Whether raised in wealth or poverty, or in the inner-city or suburbs, Christmas is a special holiday for every child. So it was for me as a boy growing up with my seven siblings in a blue-collar neighborhood in Houston, Texas. It was because we were poor that my parents believed it important to keep Christmas special for us. If we could afford it, my father would buy a small Christmas tree from the local grocery store; if we were unable to afford one, he would cut down a pine tree in the woods surrounding our home. Our modest decorations included a little tinsel and a few large Christmas bulbs and ornaments. My mother insisted we place a small manger depicting the virgin birth of Christ at the foot of our tree in order to remind us why we celebrate Christmas.
As children we usually received only one gift; and I do not recall a time back then when my parents exchanged gifts.
- Alberto Gonzales, Former U.S. Attorney General
Like many Hispanic families at that time, we had a custom of making tamales on Christmas Eve. My father would buy a hog’s head, and cook it in a big pot until you could actually peel the meat off the bone. The children’s job was to prepare the cornhusks by soaking them in hot water and drying them off. Mom spread masa and tender pork over the dried cornhusks, and then rolled them all up to be steamed. It was a slow process that took hours. Over the course of making 15 - 20 dozen tamales, our family enjoyed time together sharing stories and watching the single small black and white television in our cramped living room adjacent to an even smaller kitchen.
Nearing midnight, Mom helped us change into our Sunday best clothes, and we piled into an old Chevrolet and dutifully made our annual pilgrimage to Christmas mass. We were raised to be obedient in a strict Catholic home, but it was hard not to fidget throughout midnight mass as we dreamed about the upcoming visit from Santa Claus. After the last of the sacraments and hymns, we rushed out the church doors and ran to the car. Once home, we changed, then devoured some of the still simmering pork tamales before going to bed.
We lived in a small two-bedroom house, so my parents did not have their own separate bedroom. They slept in our living room, their bed just feet from the Christmas tree. Soon after the children were asleep, Santa put out the gifts for the Gonzales children. Although my parents instructed us not to wake up early, well before dawn we boys would designate one among us to crawl quietly to the Christmas tree on a reconnaissance mission and report back to the others on what Santa had delivered.
As children we usually received only one gift; and I do not recall a time back then when my parents exchanged gifts. One year I got a GI Joe, and another, it was a football — both gifts meant a lot to me. One unforgettable Christmas, Santa brought two bikes, to be shared between three of my brothers and me. Then, of course, there were those disappointing holidays when by necessity we received school clothes. Responding to our grumbling, Mom reminded us that we exchange gifts because the three wise men brought gifts to the baby Jesus. I also remember her telling us that a gift should be something someone gives you, not something you want.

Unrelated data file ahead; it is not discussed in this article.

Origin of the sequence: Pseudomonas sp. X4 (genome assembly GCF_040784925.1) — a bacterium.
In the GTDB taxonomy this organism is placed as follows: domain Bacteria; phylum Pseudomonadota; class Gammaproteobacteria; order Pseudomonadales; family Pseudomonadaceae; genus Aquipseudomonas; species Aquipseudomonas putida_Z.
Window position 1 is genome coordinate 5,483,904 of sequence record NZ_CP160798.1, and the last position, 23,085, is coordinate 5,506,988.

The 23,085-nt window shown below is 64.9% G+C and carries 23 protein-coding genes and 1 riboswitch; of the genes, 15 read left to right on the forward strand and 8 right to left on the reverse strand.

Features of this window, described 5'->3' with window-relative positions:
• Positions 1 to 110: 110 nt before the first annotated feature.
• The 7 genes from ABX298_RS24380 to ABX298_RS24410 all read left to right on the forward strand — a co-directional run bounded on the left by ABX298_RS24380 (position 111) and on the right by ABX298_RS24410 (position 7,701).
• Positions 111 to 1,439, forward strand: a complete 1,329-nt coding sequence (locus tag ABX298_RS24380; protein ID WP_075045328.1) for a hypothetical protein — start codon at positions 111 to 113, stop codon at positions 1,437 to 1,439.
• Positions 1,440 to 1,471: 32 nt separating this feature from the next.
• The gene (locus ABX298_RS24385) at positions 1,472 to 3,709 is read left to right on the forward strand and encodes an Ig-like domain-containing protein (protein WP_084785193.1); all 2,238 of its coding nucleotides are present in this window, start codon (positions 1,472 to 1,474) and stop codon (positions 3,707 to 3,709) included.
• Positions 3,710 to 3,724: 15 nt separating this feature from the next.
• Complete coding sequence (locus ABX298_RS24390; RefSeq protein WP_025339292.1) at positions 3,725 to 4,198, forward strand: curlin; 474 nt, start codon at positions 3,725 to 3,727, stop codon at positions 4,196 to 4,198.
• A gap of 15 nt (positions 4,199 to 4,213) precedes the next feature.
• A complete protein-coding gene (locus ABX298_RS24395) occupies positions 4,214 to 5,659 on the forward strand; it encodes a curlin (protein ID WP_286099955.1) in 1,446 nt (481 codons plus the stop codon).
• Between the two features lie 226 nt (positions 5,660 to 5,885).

We celebrate Christmas differently in my home today. We no longer put up a simple pine tree; instead, we buy a Douglas fir from the local scout troop or church. Instead of the simple decorations of my childhood, we adorn our home and Christmas tree with decorations and mementos from our children, family, friends, and our time in government service. Our college-age sons discovered long-ago the truth about Santa Claus. So today, because we truly have all we need, we buy a few small gifts for each other, one that we exchange on Christmas Eve and the remainder on Christmas morning. Tamales are still a tradition, but now we buy them at the store. And, they are not just pork — today we enjoy a variety, including cheese, beef and bean tamales.
Yes, some of the rituals have changed. We do not attend midnight mass, but we do go to Christmas Eve service and we continue to rejoice in the birth of our savior Jesus Christ. We are blessed that our three sons will be home with us this Christmas in our home in Nashville. We will give thanks to all the many blessings from God, for all the many opportunities we have enjoyed in our magnificent America. While profoundly happy with my life today, I look back with fondness and gratitude at the Christmas’ past and marvel still in the glory of the Christmas story.
Alberto R. Gonzales is the former U.S. Attorney General and White House Counsel in the George W. Bush Administration. Presently he is the Dean and Doyle Rogers Distinguished Professor of Law at Belmont University College of Law.